Wheat is the most frequent food that triggers FDEIA in Japan. Studies from Japan showed that wheat is the cause of anaphylaxis in 57% of cases of FDEIA. [5] Omeg-5 gliadin which is a component of wheat gluten has been identified as the major allergen in patients with FDEIA. [6]

When anaphylaxis is triggered by a specific food, the condition is called specific FDEIA; however, in unspecific FDEIA, susceptible individuals develop anaphylaxis when exercise after food regardless of what food has been eaten. [7]

Contributing factors may include use of aspirin or NSAIDs, exposure to high pollen levels, extreme of temperatures or humidity, or even stress or menses. [8],[9],[10]

The exact pathogenesis of FDEIA is still unknown. Several theories have been proposed to explain FDEIA.

One theory is suggesting the activation of the intestinal enzyme tissue transglutaminase during exercise which will be capable of binding and aggregating gliadin moieties to form large immunogenic complexes that demonstrate increased IgE binding. [6]

Another theory is the increased gastric permeability during exercise, which may permit increased entry of intact or incompletely digested allergens into the circulation during exercise but not during rest. [10]

The third theory described that blood flow redistribution away from the viscera to the skin and musculature during exercise may carry food allergens to tissues containing mast cells that are not tolerant to those allergens, resulting in an allergic reaction during exercise, but tolerance at rest. [11]

Moreover, a 4 th theory suggests that exercise mobilizes and activates immune cells from gut-associated depots, stimulating proinflammatory responses that are normally countered by anti-inflammatory responses. [12]

The diagnosis of FDEIA is usually made clinically, based on a detailed history of the events surrounding the episodes and by excluding other disorders that could mimic it.

Looking for evidence of food-specific IgE to the implicated food, either by skin testing or in vitro assays is essential in the evaluation of patients with FDEIA because sensitization to the precipitating food(s) is usually demonstrable. [7]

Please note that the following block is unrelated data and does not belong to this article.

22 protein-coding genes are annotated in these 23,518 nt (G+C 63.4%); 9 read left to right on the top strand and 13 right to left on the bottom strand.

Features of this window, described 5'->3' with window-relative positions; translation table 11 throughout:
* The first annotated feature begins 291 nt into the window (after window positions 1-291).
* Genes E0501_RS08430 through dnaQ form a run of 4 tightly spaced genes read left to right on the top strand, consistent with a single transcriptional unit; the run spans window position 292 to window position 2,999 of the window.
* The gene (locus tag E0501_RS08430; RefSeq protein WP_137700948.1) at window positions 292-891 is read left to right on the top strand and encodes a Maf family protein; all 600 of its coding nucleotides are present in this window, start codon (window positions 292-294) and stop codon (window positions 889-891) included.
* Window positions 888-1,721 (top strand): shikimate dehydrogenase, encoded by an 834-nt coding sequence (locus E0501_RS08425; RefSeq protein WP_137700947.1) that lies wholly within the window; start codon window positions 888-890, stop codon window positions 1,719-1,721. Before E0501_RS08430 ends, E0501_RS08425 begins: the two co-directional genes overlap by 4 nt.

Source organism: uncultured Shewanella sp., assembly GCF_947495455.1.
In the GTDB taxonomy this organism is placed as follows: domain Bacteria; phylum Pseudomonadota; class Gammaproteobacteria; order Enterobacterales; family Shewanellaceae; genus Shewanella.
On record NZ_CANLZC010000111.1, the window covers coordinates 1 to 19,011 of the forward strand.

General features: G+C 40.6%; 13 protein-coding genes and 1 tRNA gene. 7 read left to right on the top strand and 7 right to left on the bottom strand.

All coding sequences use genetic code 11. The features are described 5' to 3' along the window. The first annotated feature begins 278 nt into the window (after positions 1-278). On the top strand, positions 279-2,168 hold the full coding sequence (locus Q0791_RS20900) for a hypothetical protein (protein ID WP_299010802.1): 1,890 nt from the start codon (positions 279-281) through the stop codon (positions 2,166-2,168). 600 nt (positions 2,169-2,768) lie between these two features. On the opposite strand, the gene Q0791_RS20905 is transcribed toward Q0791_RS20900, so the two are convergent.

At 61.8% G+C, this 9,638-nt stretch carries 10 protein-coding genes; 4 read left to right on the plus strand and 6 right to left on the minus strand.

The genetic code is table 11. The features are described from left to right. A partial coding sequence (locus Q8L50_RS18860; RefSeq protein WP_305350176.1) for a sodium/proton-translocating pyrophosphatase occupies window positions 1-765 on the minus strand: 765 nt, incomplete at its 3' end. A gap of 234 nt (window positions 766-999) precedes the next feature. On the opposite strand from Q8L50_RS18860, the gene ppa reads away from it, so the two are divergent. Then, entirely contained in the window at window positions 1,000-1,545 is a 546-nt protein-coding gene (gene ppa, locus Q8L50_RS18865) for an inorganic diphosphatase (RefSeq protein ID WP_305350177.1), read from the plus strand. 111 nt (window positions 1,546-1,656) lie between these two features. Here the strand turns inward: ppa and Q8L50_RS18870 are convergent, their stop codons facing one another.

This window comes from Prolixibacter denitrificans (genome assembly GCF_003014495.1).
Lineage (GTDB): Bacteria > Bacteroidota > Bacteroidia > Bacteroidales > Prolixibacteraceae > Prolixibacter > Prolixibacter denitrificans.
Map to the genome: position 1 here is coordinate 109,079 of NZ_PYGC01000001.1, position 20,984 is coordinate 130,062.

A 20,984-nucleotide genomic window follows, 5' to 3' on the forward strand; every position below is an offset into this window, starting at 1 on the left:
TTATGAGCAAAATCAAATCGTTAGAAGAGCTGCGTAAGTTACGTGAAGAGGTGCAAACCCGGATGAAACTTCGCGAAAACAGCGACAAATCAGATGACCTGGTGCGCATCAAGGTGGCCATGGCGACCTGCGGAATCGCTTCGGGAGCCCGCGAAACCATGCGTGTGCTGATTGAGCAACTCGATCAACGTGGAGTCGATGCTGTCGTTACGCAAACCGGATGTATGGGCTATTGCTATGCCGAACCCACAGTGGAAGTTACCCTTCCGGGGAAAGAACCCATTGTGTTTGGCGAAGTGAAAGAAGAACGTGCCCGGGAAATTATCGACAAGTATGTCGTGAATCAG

A positive food and exercise challenge confirms the diagnosis but a negative challenge does not reliably exclude the diagnosis. No protocol has been established for food exercise challenge to evaluate patients with FDEIA. The Standard Bruce protocol for stress testing has been used with variable success in eliciting symptoms with exercise challenge. [4],[13] Thus, until a validated protocol for exercise challenge is established, challenge is not required to confirm the diagnosis.

Treatment of the anaphylactic reaction in FDEIA follows the usual protocol of anaphylaxis management by epinephrine intramuscular, antihistamine, and hydrocortisone. Preventing further attacks is essential and can be done by instructing the patient to avoid eating for at least 4 h prior to vigorous physical exercise. Moreover, carrying self-administered EpiPen (Meda pharma GmBH & co. KG Benzstrasse 1,61352 Bad Homburg, Germany) (an epinephrine autoinjector) is highly advised for any incidental exposure.

In our patients, the diagnosis of FDEIA was not made by the primary care physician or by the emergency physician. The patients have been advised to avoid many foods as cases of primary food allergy. Lack of awareness of the diagnosis of FDEIA by many physicians will potentially lead to wrong diagnoses and management plans, and unnecessarily limit the patient's diet and routine exercise. We are describing the first two cases of FDEIA in the Middle East and we believe that physician awareness and strategies are needed to ensure accurate diagnosis and management of this condition.